>> 2. This is trickier. What do you mean with "access"? Are you talking about >> lost updates? Are you talking about simple read-operations? Actually, even as >> you claim you're a newbie, you're asking questions that are keeping us all up >> at night! :-) The solutions vary depending on your situation. Maybe you can >> add field "ActiveTable" to the above-mentioned "Sessions" table and take it >> from there?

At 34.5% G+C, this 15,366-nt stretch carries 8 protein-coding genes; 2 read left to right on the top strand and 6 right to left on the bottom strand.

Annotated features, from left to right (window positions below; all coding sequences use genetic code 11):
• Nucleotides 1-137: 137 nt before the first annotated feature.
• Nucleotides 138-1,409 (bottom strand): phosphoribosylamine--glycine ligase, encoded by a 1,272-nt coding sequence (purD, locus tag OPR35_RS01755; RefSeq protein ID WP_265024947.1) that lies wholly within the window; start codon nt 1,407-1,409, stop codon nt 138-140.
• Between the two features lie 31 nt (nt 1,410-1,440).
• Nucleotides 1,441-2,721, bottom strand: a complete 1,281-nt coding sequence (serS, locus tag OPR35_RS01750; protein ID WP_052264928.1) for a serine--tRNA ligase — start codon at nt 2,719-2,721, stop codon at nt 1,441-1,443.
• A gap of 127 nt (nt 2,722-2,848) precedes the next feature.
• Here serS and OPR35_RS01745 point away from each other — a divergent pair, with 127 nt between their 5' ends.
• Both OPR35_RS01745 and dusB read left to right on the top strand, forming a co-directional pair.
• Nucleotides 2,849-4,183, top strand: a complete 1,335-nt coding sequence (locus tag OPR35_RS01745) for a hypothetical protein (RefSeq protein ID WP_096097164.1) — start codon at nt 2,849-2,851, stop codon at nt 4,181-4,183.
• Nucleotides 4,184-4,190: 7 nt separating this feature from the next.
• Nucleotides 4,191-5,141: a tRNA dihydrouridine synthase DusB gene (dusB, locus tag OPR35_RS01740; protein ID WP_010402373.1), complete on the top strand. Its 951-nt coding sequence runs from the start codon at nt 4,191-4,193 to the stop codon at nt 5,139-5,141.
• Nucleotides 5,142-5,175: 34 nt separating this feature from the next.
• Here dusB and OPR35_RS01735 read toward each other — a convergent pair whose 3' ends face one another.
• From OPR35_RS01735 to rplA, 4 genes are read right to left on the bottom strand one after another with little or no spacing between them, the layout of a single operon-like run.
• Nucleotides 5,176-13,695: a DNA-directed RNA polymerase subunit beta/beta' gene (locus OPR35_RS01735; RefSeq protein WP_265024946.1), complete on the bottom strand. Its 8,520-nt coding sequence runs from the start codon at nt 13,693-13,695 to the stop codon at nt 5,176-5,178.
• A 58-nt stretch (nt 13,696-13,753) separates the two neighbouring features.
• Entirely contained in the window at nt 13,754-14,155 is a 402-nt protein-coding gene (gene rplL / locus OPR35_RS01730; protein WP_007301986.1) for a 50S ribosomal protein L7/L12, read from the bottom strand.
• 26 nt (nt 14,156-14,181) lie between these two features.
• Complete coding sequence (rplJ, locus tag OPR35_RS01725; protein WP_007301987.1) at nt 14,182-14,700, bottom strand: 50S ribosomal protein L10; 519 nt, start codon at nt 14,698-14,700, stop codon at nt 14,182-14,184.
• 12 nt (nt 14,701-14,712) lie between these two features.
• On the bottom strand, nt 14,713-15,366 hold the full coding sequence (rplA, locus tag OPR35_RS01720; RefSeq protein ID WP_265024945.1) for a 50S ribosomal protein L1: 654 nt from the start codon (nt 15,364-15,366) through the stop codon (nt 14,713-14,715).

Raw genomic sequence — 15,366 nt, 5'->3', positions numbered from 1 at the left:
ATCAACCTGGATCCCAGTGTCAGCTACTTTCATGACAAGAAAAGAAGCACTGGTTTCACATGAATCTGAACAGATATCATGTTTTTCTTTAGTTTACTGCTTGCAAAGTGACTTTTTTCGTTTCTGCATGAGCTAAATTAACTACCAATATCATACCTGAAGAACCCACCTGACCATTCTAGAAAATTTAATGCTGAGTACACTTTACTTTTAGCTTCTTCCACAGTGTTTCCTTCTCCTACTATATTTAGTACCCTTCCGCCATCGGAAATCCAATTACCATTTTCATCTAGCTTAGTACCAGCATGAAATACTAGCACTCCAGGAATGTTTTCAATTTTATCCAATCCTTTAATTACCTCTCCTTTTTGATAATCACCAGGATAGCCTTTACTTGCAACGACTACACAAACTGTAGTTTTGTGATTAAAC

>it's more for editing records, when user customera1 opened a record to edit it, and almost at the same time user customera2 tried >to edit the same record, customera2 will get an error message that the record is already open. Well, like I said: the "lost update" problem is well known in database circles. Basically, when two users want to do the same thing at the same time, one of them WILL loose out. The only question is how you handle the situation. Please read e.g. http://forums.mysql.com/read.php?97,56420,56420 to give you some more ideas on how to handle this. Google for "database lost update" for more general information and strategies. Before you come up with too advanced features to solve this problem, you may also want to ask yourself the chance of this problem occuring in your specific application? While I've worked on many systems, I've never had a situation arise where this was an effective issue. But there definitely are circumstances where it may! >> 4. No, it won't. Each user has his/her own $_SESSION object >does that mean when user customera1 logs in, i passed $_SESSION[accountcode]. then user customera2 logs in also and i passed >$_SESSION[accountcode] again, so now $_SESSION[accountcode] is the same for both user, if customera1 logs out, i call >session_destroy, it wont destroy the session for user customera2? When customera1 logs in, a $_SESSION object is created for his/her eyes only. You can then e.g. say $_SESSION["code"] = getaccountcode(). When customera2 logs in in turn, a second $_SESSION object is created that only applies to that user. You can see the progress of these sessions popping in and out of existence by monitoring the files in the c:\php\sessions\ folder. Since customera1 has no access to the $_SESSION of customera2, there's risk in accidentally removing another user's session. HTH, Yves -- PHP Database Mailing List (http://www.php.net/) To unsubscribe, visit: http://www.php.net/unsub.php